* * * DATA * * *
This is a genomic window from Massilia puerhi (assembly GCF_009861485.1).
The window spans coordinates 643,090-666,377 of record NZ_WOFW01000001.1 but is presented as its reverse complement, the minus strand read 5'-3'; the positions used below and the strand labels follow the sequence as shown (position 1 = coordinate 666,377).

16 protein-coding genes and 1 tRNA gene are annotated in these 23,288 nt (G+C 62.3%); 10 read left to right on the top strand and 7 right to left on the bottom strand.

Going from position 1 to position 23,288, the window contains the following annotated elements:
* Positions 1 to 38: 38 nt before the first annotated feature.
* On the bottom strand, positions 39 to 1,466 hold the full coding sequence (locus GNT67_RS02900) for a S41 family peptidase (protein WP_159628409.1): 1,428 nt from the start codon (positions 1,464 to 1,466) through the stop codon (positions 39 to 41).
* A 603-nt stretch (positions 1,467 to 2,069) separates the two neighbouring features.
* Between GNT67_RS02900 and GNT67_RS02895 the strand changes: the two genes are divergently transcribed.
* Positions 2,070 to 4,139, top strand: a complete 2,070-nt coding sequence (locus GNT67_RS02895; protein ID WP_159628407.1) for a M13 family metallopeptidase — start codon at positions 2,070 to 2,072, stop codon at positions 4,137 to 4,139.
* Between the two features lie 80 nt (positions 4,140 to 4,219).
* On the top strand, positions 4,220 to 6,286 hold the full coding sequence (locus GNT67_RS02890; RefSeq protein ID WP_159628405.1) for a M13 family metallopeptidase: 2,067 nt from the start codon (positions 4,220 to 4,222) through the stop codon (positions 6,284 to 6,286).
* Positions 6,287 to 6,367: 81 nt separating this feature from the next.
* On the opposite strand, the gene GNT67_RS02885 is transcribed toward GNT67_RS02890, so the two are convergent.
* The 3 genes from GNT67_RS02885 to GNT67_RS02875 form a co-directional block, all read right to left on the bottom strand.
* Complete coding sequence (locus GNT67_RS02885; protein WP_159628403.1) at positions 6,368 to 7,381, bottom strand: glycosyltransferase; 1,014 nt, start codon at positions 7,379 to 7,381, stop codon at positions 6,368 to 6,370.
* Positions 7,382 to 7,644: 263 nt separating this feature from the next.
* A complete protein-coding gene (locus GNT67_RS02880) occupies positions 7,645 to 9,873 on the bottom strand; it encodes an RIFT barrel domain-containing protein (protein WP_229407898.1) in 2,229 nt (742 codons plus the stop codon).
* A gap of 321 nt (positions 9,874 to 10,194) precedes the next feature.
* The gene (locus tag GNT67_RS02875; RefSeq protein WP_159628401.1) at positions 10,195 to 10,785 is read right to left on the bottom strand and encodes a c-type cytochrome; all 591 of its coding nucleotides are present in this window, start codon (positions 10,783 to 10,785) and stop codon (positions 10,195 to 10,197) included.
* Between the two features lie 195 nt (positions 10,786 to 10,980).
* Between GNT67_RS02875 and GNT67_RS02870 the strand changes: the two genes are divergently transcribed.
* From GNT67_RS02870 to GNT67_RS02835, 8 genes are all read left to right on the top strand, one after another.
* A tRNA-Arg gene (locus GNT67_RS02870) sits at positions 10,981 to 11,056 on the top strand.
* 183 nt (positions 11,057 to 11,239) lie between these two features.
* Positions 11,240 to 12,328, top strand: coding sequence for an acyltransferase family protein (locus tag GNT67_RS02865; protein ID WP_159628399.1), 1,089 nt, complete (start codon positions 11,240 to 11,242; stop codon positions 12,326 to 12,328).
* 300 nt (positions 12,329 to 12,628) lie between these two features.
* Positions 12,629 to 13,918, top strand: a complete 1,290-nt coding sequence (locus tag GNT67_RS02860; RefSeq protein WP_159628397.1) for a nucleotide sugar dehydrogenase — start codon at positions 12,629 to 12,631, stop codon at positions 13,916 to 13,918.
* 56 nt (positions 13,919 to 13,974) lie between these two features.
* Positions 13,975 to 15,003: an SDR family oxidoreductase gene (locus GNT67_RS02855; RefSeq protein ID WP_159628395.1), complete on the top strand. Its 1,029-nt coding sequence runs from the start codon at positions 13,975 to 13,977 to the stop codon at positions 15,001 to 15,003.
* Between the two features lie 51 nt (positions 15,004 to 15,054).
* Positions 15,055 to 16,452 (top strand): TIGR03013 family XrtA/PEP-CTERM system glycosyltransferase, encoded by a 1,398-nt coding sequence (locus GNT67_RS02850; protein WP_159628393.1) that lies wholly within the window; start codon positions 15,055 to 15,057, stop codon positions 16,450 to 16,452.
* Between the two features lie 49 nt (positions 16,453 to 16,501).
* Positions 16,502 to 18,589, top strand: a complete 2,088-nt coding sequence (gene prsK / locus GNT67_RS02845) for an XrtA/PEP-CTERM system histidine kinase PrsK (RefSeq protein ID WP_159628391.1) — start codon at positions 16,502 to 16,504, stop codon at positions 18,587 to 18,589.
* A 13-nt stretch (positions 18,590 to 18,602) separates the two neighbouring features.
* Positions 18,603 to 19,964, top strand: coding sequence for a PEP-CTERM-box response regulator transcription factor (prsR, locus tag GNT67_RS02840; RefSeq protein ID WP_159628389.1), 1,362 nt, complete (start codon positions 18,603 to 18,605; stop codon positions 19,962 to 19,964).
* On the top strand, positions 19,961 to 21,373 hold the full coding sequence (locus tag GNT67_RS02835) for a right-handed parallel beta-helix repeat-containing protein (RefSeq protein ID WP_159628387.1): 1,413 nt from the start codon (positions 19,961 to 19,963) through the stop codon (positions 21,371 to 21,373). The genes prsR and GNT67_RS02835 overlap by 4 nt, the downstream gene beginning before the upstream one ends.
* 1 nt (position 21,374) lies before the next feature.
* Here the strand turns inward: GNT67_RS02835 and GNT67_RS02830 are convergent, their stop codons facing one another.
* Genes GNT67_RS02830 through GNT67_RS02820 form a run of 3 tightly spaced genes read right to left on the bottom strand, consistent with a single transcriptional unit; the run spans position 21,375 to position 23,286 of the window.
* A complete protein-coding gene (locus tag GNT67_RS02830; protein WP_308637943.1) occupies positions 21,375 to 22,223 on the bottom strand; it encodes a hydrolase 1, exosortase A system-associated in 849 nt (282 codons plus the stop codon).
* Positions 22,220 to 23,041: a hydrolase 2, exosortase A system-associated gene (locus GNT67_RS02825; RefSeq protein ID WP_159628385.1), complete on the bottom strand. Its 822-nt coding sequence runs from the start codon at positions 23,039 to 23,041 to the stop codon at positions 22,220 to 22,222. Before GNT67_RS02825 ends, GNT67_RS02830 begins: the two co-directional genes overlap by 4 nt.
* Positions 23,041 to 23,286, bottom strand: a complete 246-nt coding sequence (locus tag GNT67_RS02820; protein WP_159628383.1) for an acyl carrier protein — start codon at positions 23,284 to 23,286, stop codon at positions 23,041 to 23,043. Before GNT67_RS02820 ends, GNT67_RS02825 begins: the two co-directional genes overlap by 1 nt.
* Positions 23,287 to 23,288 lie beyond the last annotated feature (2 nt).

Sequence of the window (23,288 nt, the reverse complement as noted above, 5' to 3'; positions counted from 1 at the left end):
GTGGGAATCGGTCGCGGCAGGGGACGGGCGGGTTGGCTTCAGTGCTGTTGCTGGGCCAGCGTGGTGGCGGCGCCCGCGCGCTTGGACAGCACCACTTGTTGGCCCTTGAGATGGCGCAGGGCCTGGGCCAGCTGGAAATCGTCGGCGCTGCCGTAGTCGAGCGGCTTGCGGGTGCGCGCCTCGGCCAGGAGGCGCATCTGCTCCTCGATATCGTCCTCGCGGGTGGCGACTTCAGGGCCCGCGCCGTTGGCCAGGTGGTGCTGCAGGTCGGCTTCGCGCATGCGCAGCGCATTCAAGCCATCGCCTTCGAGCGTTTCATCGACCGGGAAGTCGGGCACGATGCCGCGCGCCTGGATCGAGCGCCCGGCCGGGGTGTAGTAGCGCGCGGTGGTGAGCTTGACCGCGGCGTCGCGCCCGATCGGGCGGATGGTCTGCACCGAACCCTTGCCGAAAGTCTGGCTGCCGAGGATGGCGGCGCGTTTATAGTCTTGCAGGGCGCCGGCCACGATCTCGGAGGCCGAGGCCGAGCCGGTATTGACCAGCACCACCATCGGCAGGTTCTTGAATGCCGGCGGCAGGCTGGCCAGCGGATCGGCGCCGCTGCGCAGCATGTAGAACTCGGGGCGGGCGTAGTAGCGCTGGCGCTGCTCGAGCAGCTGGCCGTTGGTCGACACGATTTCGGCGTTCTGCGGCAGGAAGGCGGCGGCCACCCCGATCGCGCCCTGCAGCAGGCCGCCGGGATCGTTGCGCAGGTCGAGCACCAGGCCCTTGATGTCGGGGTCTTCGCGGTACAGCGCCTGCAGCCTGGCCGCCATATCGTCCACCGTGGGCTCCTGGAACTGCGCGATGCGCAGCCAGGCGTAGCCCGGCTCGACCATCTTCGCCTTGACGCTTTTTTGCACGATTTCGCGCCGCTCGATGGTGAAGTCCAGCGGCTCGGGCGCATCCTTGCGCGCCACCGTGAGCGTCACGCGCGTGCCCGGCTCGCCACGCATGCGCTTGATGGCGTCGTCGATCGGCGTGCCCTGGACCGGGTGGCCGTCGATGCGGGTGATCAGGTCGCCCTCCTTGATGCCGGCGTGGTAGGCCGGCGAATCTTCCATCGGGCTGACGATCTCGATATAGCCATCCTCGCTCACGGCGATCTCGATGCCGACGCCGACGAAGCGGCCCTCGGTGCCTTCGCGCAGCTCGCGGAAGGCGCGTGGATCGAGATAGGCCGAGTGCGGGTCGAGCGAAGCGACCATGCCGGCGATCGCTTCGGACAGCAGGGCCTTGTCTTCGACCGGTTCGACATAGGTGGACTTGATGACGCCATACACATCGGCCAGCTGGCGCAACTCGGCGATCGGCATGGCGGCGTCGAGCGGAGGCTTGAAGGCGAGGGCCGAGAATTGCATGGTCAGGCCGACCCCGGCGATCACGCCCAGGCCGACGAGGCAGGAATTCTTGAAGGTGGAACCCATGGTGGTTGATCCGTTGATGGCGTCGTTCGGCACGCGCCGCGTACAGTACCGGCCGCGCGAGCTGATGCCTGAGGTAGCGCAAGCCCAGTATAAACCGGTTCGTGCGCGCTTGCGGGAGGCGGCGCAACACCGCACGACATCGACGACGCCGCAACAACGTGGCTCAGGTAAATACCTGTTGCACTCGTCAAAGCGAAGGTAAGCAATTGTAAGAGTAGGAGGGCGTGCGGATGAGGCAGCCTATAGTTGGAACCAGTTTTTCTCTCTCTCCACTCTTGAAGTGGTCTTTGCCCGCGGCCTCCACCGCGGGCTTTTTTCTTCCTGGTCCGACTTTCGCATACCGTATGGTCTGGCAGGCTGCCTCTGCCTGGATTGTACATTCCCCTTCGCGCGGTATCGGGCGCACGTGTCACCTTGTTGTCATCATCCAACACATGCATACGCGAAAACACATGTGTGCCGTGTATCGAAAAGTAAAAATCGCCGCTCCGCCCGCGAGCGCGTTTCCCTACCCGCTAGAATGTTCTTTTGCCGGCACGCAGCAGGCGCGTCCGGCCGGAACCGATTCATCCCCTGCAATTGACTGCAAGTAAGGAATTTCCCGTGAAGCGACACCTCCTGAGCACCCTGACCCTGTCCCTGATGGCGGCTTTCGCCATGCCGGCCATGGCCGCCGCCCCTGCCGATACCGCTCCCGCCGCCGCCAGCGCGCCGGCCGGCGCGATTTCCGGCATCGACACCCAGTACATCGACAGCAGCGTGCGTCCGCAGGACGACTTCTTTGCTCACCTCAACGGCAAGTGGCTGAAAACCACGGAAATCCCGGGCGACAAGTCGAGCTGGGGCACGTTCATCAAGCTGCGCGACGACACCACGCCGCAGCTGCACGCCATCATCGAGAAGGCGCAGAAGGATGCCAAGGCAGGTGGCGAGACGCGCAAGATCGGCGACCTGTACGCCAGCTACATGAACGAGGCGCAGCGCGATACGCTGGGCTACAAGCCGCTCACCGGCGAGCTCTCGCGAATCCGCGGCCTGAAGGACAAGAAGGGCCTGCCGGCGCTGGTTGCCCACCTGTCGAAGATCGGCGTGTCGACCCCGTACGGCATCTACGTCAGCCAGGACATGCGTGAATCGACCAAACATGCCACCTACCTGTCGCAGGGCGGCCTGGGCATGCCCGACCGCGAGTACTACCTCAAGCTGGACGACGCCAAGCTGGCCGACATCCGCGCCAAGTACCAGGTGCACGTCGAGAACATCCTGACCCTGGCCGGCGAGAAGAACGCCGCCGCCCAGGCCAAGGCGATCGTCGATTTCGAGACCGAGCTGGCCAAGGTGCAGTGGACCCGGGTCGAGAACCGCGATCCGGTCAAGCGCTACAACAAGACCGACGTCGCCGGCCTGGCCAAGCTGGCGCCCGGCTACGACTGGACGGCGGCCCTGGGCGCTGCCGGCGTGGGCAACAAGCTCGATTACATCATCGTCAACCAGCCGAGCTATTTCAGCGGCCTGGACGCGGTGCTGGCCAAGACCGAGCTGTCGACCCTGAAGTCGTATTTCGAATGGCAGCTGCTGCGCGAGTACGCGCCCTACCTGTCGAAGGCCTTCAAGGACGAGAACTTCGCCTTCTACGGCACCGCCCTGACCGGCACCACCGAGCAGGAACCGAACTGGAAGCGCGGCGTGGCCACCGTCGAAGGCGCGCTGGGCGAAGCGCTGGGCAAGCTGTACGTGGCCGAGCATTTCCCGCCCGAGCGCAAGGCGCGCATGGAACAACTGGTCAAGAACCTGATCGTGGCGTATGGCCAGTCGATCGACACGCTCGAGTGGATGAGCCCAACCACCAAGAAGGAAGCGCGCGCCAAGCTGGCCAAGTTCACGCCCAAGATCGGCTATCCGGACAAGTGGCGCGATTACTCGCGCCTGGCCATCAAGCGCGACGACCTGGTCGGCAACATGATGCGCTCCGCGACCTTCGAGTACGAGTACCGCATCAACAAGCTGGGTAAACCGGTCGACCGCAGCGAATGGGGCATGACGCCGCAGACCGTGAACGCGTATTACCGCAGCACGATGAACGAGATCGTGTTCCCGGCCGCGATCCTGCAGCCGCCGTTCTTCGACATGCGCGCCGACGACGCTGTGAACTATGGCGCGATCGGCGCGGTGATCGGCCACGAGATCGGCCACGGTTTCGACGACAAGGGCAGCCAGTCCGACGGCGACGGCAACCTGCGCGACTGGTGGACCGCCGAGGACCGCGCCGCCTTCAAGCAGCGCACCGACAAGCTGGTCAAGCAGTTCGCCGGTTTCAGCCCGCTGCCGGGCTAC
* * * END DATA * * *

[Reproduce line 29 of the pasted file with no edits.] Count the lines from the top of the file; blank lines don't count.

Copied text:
* Positions 13,975 to 15,003: an SDR family oxidoreductase gene (locus GNT67_RS02855; RefSeq protein ID WP_159628395.1), complete on the top strand. Its 1,029-nt coding sequence runs from the start codon at positions 13,975 to 13,977 to the stop codon at positions 15,001 to 15,003.